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Factors Affecting Enzyme Activity

  • Temperature:
    • Rise in temperature causes the enzyme's molecules to vibrate more.
    • If the temperature goes above a certain level, the vibration breaks some of the bonds that hold the enzyme's shape.
    • The active site changes shape, so the enzyme and substrate no longer fit.
    • The enzyme is denatured.
  • pH:
    • Above and below the optimum pH, the H+ and OH- ions can mess up the ionic and hydrogen bonds, which will denature the enzyme because the active site will change shape.
  • Substrate Concentration:
    • Higher substrate concentration = faster reaction.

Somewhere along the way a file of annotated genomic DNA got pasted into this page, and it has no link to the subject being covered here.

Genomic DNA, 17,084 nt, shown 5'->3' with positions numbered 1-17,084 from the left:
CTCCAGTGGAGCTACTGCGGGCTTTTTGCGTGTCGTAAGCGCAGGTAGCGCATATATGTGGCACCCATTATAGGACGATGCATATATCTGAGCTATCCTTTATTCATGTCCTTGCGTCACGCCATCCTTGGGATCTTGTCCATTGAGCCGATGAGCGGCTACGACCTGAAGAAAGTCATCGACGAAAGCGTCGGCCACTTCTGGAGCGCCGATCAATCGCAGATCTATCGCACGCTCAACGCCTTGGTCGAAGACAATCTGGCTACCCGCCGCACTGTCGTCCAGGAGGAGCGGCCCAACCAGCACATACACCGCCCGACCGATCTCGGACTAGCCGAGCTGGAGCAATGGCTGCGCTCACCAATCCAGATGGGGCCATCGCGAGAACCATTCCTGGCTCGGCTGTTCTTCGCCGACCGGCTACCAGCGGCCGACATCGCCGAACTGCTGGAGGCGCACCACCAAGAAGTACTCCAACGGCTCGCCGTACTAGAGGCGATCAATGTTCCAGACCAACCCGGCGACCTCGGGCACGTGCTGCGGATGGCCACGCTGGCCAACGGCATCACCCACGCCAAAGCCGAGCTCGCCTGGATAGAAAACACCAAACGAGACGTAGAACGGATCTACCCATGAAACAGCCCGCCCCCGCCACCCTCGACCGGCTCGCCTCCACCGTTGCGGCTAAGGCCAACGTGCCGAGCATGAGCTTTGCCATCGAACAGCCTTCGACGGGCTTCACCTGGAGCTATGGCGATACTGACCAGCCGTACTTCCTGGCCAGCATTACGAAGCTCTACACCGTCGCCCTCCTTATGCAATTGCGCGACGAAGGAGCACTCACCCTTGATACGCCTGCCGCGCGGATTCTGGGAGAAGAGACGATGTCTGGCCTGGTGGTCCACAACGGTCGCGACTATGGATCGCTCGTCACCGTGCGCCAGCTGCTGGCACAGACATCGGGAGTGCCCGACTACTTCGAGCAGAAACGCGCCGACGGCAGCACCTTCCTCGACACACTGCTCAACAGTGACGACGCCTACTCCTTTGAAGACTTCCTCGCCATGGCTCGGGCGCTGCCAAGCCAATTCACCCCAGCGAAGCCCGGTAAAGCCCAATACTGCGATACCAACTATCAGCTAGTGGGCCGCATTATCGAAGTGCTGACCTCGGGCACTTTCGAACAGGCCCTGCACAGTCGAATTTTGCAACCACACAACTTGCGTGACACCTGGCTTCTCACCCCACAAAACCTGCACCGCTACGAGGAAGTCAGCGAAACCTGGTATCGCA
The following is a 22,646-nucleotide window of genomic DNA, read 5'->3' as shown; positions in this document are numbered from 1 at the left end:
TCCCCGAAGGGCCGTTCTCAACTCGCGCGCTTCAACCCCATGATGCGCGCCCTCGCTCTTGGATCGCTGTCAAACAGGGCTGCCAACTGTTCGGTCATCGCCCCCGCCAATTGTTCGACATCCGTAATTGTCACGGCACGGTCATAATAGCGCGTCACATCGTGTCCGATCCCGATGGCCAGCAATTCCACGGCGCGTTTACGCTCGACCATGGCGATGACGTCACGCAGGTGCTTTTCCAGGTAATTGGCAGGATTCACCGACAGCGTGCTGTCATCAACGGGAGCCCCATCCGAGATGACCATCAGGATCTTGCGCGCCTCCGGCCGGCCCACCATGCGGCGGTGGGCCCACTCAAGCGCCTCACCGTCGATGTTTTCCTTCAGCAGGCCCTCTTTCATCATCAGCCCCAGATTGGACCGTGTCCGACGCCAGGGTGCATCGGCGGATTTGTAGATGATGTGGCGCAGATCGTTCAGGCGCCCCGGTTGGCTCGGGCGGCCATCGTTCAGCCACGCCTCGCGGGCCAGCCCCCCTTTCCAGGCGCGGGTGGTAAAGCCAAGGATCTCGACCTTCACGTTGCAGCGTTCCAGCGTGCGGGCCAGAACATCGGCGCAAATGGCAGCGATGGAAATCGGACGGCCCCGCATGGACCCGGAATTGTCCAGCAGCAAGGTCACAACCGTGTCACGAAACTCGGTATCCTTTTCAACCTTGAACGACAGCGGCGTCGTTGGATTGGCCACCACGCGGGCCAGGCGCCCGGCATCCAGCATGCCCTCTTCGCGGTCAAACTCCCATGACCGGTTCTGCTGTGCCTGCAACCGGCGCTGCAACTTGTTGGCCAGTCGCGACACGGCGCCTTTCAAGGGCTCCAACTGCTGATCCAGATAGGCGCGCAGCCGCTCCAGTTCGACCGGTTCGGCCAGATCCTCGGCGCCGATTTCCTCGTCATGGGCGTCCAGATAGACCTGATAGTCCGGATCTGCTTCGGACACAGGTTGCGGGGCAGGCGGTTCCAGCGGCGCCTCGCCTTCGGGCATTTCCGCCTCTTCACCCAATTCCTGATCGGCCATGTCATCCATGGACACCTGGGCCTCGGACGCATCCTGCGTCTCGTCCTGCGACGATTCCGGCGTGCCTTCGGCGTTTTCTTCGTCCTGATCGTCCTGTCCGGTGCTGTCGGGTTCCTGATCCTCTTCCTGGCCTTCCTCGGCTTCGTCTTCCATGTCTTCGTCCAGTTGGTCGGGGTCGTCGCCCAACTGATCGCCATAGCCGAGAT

• More substrate molecules = more frequent collisions.
    • Until saturation point, after which all the active sites are full, so adding more substrate makes no difference.
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Factors Affecting Enzyme Activity

  • Competitive Inhibition:
    • Competitive Inhibitor molecules have a similar shape to the substrate molecules.
    • They compete with substrates and bind to the active site, preventing a reaction from taking place.
    • They block the active site, so no substrate can fit.
    • Enzyme inhibition depends on the relative concentration of the inhibitor and substrate.
    • If there's a high concentration of inhibitor, it takes up nearly all the active sites.
  • Non Competitive Inhibition:
    • Non Competitive Inhibitor molecules bind to the enzyme away from the active site.
    • This causes the active site to change shape.
    • The substrate molecules can no longer fit.
    • They don't compete with substrate molecules because they are a different shape.
    • Increasing the concentration of substrate won't make a difference.